Hong Kong and Taiwan are tied to the Chinese economy. Having said that, Hong Kong has averaged 2.7% growth since 2007; Taiwan, 2.9%. Neither is a major oil user; they are fairly densely populated both.
    New Zealand has averaged 0.5% GDP growth since 2007. No reason to change my opinion there.
    Korea has averaged 3.0% growth in real terms, 1.3% in per capita terms in US dollars. Korea is a remarkable country. However, like Houston, Korea has benefited from some oil-related business. Notably, Korea is the leading, indeed dominant, manufacturer of offshore drilling rigs. Samsung has also done very well in smart phones and HDTV, for example. As a practical matter, Korea has eaten Japan’s lunch, as Korea has about half the per capita GDP of Japan. I think Korea will be challenged in the coming years, but the country is a testament to hard work.
    In dollar terms, per capita GDP in Iceland is 63% of its 2007 levels. I see nothing to change my opinion there.
    Israel has done pretty well. GDP has grown by 3.6% in real terms since 2007. It’s a very entrepreneurial culture in an oil rich region, and near some fast growing countries (like Turkey). Also, Israel is a physically small country in a warm climate, and without a lot of heavy industry. I’m not sure I would revise my thesis on Israel alone.
    If there’s an exception to the rule, it must surely be Korea. But it’s a rare exception.

  50. benamery21

    Kopits:
    As I have many times made clear, I view it as simple fact that oil supply is being reallocated from developed to developing economies via price, and that high prices create an economic drag. Where I differ is in believing that this is insufficient to explain the totality of world economic woes.
    1)It was not my contention that reactionary U.S. energy policy in the 80′s has caused present Japanese or eurozone economic woes. Your snark, although funny, is unwarranted.
    2)However, to the extent your premise is true, the rollback of U.S. policy in that time and the failure to increase gas taxes to bear the direct government costs of oil consumption HAVE (by increasing U.S. oil consumption)sharply limited the ability of the OECD to adjust and increased the remaining need to do so.
    3)As previously discussed here Japanese oil consumption is increasing (although not due to economic health). U.S. oil consumption is down markedly faster from 2008-2012.
    4)To the extent that oil is rationed by consumer price, as it largely is, world crude price increases have smaller effects on EU than U.S. consumers due to gas taxes. Faster reductions in consumption in some European locales have more to do with underlying economic weakness and less to do with oil itself.
    5)Given stronger underlying economics, oil prices would be higher, the drag from oil would be greater, and your contention would be closer to true. That isn’t where we are today.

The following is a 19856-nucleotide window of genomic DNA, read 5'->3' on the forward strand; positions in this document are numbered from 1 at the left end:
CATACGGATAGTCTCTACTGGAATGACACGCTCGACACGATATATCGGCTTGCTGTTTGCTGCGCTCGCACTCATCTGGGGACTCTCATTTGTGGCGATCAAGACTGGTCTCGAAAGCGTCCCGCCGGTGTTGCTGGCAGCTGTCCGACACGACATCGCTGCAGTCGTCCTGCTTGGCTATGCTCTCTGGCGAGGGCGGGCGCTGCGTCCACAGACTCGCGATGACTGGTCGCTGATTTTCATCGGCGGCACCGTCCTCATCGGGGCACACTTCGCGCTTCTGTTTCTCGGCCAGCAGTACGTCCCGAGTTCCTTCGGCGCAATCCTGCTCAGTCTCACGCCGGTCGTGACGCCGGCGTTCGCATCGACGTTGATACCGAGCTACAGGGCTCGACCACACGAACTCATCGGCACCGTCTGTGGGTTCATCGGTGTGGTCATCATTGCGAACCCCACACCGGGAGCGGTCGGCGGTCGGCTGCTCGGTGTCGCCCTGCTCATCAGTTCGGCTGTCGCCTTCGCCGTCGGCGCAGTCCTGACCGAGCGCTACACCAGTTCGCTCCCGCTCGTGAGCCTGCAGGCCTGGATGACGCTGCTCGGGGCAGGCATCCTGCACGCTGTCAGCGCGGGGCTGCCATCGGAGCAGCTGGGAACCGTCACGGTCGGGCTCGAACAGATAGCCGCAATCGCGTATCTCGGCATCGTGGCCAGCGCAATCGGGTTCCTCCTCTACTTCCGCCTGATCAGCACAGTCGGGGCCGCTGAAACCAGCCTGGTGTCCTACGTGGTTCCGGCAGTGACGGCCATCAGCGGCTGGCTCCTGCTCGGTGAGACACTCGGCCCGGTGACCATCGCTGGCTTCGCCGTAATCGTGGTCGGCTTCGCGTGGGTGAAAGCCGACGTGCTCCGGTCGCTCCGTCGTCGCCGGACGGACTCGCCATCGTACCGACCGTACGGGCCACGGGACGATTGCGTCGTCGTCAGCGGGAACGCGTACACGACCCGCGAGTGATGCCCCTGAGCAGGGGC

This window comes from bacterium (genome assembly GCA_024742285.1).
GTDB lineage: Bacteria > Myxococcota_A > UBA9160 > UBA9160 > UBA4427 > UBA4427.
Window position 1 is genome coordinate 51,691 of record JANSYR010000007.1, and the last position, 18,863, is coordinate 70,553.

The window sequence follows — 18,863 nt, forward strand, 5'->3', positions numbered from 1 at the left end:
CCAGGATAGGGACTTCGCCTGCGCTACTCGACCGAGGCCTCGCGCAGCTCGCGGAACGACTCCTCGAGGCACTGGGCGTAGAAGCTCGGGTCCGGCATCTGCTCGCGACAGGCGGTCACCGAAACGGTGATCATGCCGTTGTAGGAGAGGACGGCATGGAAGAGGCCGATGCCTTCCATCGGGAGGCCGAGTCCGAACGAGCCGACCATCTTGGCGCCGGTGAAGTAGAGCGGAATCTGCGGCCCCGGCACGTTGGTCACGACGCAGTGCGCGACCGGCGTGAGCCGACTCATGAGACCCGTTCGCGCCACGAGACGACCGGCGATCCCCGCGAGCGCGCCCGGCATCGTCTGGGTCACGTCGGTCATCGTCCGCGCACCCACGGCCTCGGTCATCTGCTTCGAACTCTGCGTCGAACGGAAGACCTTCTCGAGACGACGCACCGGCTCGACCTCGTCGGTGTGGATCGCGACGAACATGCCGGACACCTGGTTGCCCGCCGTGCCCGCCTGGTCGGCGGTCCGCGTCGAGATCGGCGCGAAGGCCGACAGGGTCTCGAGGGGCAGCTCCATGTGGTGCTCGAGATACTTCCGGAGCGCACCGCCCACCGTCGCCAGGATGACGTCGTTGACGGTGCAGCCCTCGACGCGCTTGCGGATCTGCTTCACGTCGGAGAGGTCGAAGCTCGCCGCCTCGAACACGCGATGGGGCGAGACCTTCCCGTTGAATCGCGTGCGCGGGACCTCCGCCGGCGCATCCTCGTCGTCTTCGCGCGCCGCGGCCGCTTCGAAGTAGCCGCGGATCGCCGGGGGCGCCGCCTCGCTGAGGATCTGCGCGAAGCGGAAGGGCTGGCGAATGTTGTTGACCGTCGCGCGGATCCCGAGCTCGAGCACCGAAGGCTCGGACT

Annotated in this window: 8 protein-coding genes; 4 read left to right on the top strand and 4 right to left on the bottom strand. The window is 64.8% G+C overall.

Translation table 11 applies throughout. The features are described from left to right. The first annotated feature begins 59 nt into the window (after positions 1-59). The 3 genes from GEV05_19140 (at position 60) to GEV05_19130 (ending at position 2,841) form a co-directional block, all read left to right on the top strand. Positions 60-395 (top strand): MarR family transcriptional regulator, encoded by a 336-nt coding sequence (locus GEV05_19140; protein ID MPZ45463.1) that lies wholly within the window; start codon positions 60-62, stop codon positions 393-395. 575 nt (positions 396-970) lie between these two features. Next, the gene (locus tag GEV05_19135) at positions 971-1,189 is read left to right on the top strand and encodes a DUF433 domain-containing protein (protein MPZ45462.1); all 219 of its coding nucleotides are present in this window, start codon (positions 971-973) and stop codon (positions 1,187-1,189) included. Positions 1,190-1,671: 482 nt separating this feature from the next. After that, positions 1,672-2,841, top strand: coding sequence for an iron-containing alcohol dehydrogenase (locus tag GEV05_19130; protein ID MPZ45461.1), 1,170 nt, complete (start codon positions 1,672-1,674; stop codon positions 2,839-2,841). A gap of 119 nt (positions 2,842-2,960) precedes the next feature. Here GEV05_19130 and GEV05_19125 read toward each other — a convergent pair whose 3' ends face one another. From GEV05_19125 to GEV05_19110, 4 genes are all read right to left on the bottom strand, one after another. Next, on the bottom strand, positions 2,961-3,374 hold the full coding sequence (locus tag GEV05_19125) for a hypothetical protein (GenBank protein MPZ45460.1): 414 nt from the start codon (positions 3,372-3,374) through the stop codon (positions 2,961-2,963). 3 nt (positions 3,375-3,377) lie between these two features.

6)I do agree that without increasing oil efficiency, widespread economic improvements would run headlong into higher oil prices due to supply constraints, and thus, that demand side adjustments are necessary to keep from reaching that binding constraint. I disagree that policy is incapable of dramatically improving the laissez-faire rate of improvement in oil efficiency.

  51. benamery21

    Taiwan spends 6.3% of GDP on net oil imports, Hong Kong 6.7%, Israel 6.4%, Korea 8.6%. That’s a LOT more than the U.S.
    Iceland has strongly growing oil imports, despite its exchange rate, is growing, despite most of its business being with Europe, and despite a much larger economic shock than most other developed economies. Looking at GDP in dollar terms is inadvisable over the short term, especially with a known massive discontinuity. Iceland illustrates that one problem afflicting much of Europe’s economy is a lack of exchange rate flexibility.
    You seem to be buying into the positive side of the spillover argument for these few developed countries. Look at the flipside: How exactly are peripheral European economies supposed to be strong with the Eurozone dragging them down?
    My fix, kick Germany off the euro, let the euro depreciate, eurobonds for all, stimulative fiscal policy.

  52. Steven Kopits

    Bena -
    No snark was intended. My apologies if it appeared so.
    My comments below.
    “As I have many times made clear, I view it as simple fact that oil supply is being reallocated from developed to developing economies via price, and that high prices create an economic drag. Where I differ is in believing that this is insufficient to explain the totality of world economic woes.” I agree, but the continuing drag on the global economy is beginning to beg some questions as to the cause.
    “2)However, to the extent your premise is true, the rollback of U.S. policy in that time and the failure to increase gas taxes to bear the direct government costs of oil consumption HAVE (by increasing U.S. oil consumption)sharply limited the ability of the OECD to adjust and increased the remaining need to do so.”